Chiefs Starter Could Be Under Close Watch After Ex-NFL Official’s Criticism

Jawaan Taylor, Patrick Mahomes

Getty Kansas City Chiefs right tackle Jawaan Taylor protects Patrick Mahomes II in Week 1.

Lost in the commotion of Kadarius Toney’s struggles and the Kansas City Chiefs’ letdown second half performance vs. the Detroit Lions was a controversy involving starting right tackle Jawaan Taylor.

Throughout the game, many on social media argued that Taylor was starting his pass protection sets early — yet the officials were keeping the “false start” flags in their pockets.

In the end, the result was a solid pass protection outing for Taylor according to Pro Football Focus, with a 68.7 grade and just two pressures allowed on Patrick Mahomes II despite going head-to-head against rising star pass rusher Aidan Hutchinson. Don’t assume Taylor will be able to get away with his strategy in the future, however.

After the game, ex-NFL official turned CBS Sports rules analyst Gene Steratore blasted the officiating from the regular season opener, calling Taylor “egregiously off” on his timing. “If one of those happens, you call it right away,” he explained. “Usually there’s a warning, you have a conversation with the huddle, a coach. But [Taylor] was egregiously off… Once [he] started getting away with it, he became even more off.”

That bit of public criticism from Steratore may not alter Week 1, but it will likely put Taylor under the microscope in Week 2 and beyond. If he’s lined up incorrectly or leaving the line of scrimmage early, a different officiating crew might take a different stance — and it could lead to Chiefs penalties on offense.

Ex-NFL Official Gene Steratore Labels Chiefs’ Jawaan Taylor a ‘Wakeup Call,’ Details TNF Controversy

Steratore did go into further detail, explaining what officials typically look for when it comes to false starts at the offensive tackle position.

“In the real world and a normal Sunday, officials do prep and should prep for these kinds of matchups between the tackle [Taylor] and pass rusher [Hutchinson],” Steratore began. “It’s a pretty normal process.”

“When I would have Julius Peppers or Dwight Freeney against a rookie left tackle, you know that was gonna be a matchup to watch,” he went on. “You go to the Hall of Famer and remind them — ‘No helmets and hands in the neutral zone today.’ You look at the rookie and say — ‘Hey, big man, stay on the line today.’”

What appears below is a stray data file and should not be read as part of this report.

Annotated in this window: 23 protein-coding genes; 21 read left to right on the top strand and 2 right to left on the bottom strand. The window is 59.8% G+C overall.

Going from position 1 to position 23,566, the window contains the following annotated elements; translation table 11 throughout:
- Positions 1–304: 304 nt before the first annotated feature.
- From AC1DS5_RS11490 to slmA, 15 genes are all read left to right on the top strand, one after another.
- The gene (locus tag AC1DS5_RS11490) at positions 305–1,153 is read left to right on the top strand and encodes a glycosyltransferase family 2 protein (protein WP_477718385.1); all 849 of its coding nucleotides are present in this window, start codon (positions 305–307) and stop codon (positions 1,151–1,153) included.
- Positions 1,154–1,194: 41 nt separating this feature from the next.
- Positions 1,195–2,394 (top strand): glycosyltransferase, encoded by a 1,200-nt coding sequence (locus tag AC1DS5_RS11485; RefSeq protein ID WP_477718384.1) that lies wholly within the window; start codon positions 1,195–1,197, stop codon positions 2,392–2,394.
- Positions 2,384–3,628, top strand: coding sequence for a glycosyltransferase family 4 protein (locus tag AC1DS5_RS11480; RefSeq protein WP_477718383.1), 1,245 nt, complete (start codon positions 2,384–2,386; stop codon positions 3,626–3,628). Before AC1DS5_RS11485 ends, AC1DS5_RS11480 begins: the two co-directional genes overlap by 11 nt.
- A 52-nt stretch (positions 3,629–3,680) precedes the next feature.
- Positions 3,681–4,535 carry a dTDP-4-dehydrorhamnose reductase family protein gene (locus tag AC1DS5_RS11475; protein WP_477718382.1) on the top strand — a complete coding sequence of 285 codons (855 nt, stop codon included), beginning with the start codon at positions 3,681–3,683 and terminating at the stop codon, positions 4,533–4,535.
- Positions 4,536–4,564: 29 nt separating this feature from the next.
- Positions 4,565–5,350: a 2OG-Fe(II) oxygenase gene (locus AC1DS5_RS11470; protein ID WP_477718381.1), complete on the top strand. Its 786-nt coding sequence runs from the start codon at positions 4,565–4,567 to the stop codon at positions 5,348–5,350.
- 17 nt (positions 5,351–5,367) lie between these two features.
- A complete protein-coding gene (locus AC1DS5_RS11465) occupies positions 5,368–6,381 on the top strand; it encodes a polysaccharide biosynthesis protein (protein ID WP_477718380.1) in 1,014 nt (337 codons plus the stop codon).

Finally, Steratore noted: “Rarely do offensive linemen move at the exact time the center moves his snap. It’s usually a fraction of a second delay. If it’s timed perfectly, it will feel fast to viewers. So, officials can tend to lean away from that. There’s an element of, my eyes might be tricking me a little. Am I going to sit here and shutter-speed, frame-by-frame officiate all night?”

“But then again, where is that line? [Taylor] did beat the snap a few times, but there are nuances with that,” he concluded. “Everybody is moving at a much higher speed. Officials had yet to see that level of speed this season. The speed factor is there now. It is a wakeup call.”

Chiefs Offense Has Plenty to Clean Up in Week 2

Outside of Mahomes and a few bright spots like Rashee Rice or Justin Watson, most Chiefs players underperformed on the offensive side in Week 1.

The WR drops and lack of separation took the brunt of the blame after the loss, but there were other issues that flew under the radar too. For starters, the run blocking was pretty poor all across the board. Joe Thuney, Trey Smith and Creed Humphrey had average grades on the OL, but new tackles Taylor and Donovan Smith really struggled in this department according to PFF.

The veteran left tackle, Smith, didn’t put together great film in general with a team-leading seven QB pressures allowed (two QB hits) — and Taylor was very clearly tipping play-calls with his stance.

At tight end, Noah Gray had a decent blocking effort but veteran Blake Bell and youngster Matt Bushman both struggled in that regard. The running backs and receivers didn’t really add much in pass protection or as run blockers either.

In terms of the actual vision and elusiveness on the ground, Isiah Pacheco and Clyde Edwards-Helaire both averaged under 4.0-yards per carry, and the play-calling from the coaches wasn’t much to write home about. So, yeah, there’s a lot to figure out for Andy Reid and company heading into Week 2.

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